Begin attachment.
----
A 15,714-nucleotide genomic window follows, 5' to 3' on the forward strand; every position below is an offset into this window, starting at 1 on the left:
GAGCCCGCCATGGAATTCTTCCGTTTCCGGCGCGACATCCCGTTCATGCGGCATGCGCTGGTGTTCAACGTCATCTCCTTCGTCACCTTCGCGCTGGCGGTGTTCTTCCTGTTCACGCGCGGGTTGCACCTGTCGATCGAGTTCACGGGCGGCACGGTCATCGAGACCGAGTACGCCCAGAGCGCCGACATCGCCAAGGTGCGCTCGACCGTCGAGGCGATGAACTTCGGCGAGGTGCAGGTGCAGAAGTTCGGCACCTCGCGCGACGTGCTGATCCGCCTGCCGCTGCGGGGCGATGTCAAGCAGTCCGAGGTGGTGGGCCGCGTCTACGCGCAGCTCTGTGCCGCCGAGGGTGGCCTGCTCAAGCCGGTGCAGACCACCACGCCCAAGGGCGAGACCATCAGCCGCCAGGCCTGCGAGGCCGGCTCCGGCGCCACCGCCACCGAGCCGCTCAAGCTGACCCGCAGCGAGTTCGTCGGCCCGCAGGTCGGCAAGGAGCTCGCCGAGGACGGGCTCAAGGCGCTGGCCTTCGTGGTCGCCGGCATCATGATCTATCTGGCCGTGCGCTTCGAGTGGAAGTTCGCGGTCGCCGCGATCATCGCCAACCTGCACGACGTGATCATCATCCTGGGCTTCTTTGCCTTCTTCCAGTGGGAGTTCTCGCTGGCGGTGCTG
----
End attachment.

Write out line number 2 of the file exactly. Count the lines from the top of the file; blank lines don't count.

GAGCCCGCCATGGAATTCTTCCGTTTCCGGCGCGACATCCCGTTCATGCGGCATGCGCTGGTGTTCAACGTCATCTCCTTCGTCACCTTCGCGCTGGCGGTGTTCTTCCTGTTCACGCGCGGGTTGCACCTGTCGATCGAGTTCACGGGCGGCACGGTCATCGAGACCGAGTACGCCCAGAGCGCCGACATCGCCAAGGTGCGCTCGACCGTCGAGGCGATGAACTTCGGCGAGGTGCAGGTGCAGAAGTTCGGCACCTCGCGCGACGTGCTGATCCGCCTGCCGCTGCGGGGCGATGTCAAGCAGTCCGAGGTGGTGGGCCGCGTCTACGCGCAGCTCTGTGCCGCCGAGGGTGGCCTGCTCAAGCCGGTGCAGACCACCACGCCCAAGGGCGAGACCATCAGCCGCCAGGCCTGCGAGGCCGGCTCCGGCGCCACCGCCACCGAGCCGCTCAAGCTGACCCGCAGCGAGTTCGTCGGCCCGCAGGTCGGCAAGGAGCTCGCCGAGGACGGGCTCAAGGCGCTGGCCTTCGTGGTCGCCGGCATCATGATCTATCTGGCCGTGCGCTTCGAGTGGAAGTTCGCGGTCGCCGCGATCATCGCCAACCTGCACGACGTGATCATCATCCTGGGCTTCTTTGCCTTCTTCCAGTGGGAGTTCTCGCTGGCGGTGCTG